• Review your home and contents insurance policy and update a list of your home's contents. You can use Insurance Tracker to help with this.
    By the source below 05 Sep, 2017
    A grieving mother who lost her son to diabetes faced further heartache when she was not only burglarised but was also treated callously by her insurance company’s fraud investigator, it has been alleged.

    Violet, not the claimant’s real name, lodged a home contents claim after a thief broke into a back shed containing her deceased son’s belongings and got away with $20,000 worth of items.

    The third-party investigator allegedly accused Violet of being a liar and of stealing the items herself, pelted her with irrelevant questions including about her plans for the weekend and the death of her son; and even told her: “No wonder you don’t have a husband,” The Sydney Morning Herald reported.

    Violet’s story is one of many cases that have prompted the general insurance industry’s monitor, the Code of Governance Committee, to look into how external investigators are being used by the industry to detect and avoid paying out fraudulent claims.

    While there is a need to crack down on fraud, which costs insurers $2 billion a year and subjects honest policyholders to higher premiums, consumer advocates said the lack of rules for investigators has seen them bully, threaten, and intimidate claimants, SMH said.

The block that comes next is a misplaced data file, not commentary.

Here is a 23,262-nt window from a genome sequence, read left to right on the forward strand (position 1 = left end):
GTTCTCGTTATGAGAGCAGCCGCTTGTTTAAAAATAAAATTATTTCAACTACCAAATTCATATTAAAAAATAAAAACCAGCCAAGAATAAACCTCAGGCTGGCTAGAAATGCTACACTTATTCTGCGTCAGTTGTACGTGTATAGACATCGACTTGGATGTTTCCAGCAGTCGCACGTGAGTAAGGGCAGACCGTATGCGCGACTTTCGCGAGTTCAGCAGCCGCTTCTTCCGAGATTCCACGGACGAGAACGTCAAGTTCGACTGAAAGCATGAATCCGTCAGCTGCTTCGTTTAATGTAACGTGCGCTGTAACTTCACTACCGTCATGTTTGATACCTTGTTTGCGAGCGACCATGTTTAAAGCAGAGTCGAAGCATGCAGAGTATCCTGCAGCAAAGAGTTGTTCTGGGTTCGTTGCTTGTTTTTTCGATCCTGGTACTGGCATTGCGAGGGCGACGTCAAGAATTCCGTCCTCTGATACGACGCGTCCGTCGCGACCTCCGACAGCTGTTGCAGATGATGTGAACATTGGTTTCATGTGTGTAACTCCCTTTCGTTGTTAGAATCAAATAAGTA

A new committee report has revealed that when insurers outsource claims-related functions to “service suppliers,” including investigators, compliance with the Code of Practice was “unpredictable” and the degree of oversight in some cases was “inadequate.”

    “As well, there is not enough guidance provided to external investigators when interviewing consumers,” committee chair Lynelle Briggs told the publication.

    “We also found that some respondents have authorised [investigators] to handle complaints when [insurance companies] are required to perform this function [and] some respondents’ contracts with [investigators] do not align with the code’s requirements.”

    The committee urged the industry to develop a set of best practice standards, and made 30 recommendations, including that interviews do not exceed two hours; that questions be “relevant, fair, and transparent”; that investigators assess whether claimants have special needs and provide them with additional support; and that guidelines be set up for interviewing minors.